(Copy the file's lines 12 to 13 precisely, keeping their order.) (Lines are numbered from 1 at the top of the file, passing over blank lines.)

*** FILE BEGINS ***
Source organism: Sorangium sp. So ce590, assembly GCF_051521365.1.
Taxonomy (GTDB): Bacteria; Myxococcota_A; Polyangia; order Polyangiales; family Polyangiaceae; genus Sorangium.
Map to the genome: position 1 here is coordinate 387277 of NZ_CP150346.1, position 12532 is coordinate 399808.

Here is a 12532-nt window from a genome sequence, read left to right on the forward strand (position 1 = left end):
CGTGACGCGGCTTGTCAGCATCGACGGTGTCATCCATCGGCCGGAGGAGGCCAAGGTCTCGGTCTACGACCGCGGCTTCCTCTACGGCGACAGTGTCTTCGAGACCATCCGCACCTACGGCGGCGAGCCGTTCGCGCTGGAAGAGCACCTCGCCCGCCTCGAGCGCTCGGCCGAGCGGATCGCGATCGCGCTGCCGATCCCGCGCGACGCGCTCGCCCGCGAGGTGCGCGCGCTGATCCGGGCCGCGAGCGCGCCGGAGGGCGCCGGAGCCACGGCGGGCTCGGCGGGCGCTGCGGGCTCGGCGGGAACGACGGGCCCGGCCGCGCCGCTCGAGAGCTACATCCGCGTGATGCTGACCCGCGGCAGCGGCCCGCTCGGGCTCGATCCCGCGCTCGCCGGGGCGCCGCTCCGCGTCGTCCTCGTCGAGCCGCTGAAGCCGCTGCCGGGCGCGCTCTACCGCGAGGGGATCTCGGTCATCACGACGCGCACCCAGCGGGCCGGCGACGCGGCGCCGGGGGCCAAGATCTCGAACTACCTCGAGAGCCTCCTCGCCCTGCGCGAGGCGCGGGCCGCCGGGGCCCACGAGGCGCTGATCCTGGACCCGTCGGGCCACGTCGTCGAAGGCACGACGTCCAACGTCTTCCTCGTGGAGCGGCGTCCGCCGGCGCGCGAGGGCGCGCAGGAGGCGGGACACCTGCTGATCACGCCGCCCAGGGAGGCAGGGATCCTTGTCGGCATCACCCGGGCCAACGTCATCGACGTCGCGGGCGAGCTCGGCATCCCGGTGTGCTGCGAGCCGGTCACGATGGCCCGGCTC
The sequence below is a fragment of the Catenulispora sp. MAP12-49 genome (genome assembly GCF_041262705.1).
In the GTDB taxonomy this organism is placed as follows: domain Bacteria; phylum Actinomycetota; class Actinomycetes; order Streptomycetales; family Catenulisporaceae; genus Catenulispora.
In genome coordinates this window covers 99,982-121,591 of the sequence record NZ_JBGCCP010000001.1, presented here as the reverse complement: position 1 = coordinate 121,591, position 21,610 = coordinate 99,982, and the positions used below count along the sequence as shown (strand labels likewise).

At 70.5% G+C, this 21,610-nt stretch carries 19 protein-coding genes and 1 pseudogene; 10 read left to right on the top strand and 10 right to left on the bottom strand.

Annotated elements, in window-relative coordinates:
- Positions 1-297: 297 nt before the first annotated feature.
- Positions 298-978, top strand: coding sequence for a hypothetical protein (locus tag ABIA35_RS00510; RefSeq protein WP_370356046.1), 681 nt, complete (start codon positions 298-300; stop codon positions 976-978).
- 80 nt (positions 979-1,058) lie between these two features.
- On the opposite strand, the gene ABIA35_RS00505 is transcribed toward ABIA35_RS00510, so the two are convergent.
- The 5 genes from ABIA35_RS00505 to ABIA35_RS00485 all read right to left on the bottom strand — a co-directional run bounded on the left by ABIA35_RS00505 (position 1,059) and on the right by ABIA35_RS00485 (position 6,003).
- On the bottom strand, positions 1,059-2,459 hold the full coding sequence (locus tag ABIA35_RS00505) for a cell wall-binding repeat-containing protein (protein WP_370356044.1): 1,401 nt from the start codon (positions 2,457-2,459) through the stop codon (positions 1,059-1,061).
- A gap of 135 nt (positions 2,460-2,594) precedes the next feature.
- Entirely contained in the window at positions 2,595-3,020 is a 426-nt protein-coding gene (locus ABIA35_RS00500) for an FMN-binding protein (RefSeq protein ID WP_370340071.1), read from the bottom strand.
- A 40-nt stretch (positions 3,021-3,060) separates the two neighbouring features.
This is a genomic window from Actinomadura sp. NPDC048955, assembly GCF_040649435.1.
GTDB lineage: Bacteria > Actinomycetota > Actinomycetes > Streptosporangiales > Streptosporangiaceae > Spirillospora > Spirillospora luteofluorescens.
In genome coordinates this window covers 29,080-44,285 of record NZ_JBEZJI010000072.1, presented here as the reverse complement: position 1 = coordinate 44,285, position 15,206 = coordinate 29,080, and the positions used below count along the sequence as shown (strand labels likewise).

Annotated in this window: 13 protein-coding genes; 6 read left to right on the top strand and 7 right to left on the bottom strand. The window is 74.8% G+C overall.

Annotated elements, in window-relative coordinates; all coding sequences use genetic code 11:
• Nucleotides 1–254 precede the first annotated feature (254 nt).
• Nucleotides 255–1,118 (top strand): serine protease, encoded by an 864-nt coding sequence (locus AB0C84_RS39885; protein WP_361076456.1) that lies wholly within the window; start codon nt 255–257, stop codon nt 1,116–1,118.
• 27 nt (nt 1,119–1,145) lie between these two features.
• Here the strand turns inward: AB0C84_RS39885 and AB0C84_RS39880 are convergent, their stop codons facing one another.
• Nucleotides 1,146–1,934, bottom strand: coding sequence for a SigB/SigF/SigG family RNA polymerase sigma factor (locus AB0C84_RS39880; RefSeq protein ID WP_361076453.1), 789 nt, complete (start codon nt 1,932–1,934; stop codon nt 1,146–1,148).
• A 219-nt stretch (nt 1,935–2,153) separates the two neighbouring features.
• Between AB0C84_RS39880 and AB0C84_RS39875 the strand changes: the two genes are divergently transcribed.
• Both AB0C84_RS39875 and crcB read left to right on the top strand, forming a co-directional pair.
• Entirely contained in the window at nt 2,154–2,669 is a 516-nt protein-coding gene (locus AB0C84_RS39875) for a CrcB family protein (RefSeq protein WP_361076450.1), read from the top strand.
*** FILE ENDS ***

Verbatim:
- Positions 298-978, top strand: coding sequence for a hypothetical protein (locus tag ABIA35_RS00510; RefSeq protein WP_370356046.1), 681 nt, complete (start codon positions 298-300; stop codon positions 976-978).
- 80 nt (positions 979-1,058) lie between these two features.